Quote from: Sardondi on May 20, 2013, 01:35:11 PMYes. Stuff I pointed out. But boy am I ever sorry I chose to mockingly call him a "crime lord" for his unregistered weapons. How rumors and internet "facts" get started.
Quote from: UFO Fill on May 23, 2013, 07:50:31 AMYep, and too bad one of those British women who rushed to help didn't have a pistol in her purse as an American woman may have. She might have saved the guy.
Quote from: slipstream on May 23, 2013, 07:24:21 AMWow, it is really too bad British soldiers don't have the option of carrying their side arm with them.
Quote from: Yorkshire pud on May 23, 2013, 09:36:11 AMSome do. But not all, because it isn't needed or even wanted by the military. Accidents happen with firearms, even if the user is trained to use them.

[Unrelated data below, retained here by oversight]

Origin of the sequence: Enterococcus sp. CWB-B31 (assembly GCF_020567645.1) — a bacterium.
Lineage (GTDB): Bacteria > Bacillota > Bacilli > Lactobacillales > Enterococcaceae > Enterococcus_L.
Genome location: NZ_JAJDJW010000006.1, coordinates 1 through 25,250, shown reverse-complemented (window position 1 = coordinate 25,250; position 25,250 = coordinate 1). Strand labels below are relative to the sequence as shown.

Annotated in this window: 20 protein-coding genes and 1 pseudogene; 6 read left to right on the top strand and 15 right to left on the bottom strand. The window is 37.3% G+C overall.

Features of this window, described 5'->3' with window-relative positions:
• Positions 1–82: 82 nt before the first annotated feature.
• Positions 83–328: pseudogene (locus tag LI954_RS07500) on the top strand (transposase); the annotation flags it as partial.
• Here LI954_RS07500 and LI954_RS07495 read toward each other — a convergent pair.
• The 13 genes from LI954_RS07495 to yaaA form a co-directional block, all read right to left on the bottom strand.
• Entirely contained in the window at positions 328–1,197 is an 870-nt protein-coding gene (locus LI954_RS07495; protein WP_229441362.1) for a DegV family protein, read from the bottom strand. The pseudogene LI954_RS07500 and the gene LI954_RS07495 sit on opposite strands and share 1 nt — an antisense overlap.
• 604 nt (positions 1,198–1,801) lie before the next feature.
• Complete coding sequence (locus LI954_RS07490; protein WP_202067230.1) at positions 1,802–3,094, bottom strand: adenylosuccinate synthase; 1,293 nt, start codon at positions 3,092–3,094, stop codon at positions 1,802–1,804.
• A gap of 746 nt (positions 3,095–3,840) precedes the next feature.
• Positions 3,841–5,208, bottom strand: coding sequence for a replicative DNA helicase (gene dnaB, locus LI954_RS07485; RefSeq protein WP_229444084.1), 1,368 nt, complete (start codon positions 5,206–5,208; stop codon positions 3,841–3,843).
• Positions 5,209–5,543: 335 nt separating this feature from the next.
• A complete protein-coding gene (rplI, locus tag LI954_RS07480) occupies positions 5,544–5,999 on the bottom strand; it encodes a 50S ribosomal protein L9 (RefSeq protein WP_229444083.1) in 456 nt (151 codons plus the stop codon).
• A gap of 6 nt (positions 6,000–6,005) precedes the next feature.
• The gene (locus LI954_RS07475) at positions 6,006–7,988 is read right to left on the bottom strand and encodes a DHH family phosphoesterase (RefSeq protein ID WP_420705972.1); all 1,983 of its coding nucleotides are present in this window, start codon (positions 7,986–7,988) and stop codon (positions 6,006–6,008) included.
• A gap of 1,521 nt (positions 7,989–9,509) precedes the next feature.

Quote from: slipstream on May 23, 2013, 09:46:39 AMI think it is needed after the events of today, but I'm sure the military will continue to strongly discourage it. Britian is politically correct after all. Accidents happen with cars, even if the user is trained to use them.
Quote from: Yorkshire pud on May 23, 2013, 09:56:37 AMIt's nothing to do with being politically correct. There are practical reasons. Our military don't need to advertise they're military. It's often counter productive if they do. There's always some drunk asshole who fancies his chances (usually ones who couldn't get into the military) and breaks a bottle over another's head if they think they're soldiers. In the case yesterday, being armed wouldn't have helped anyway, because the victim was rammed by a car driving at speed..Probably driven onto the pavement a second or two before impact.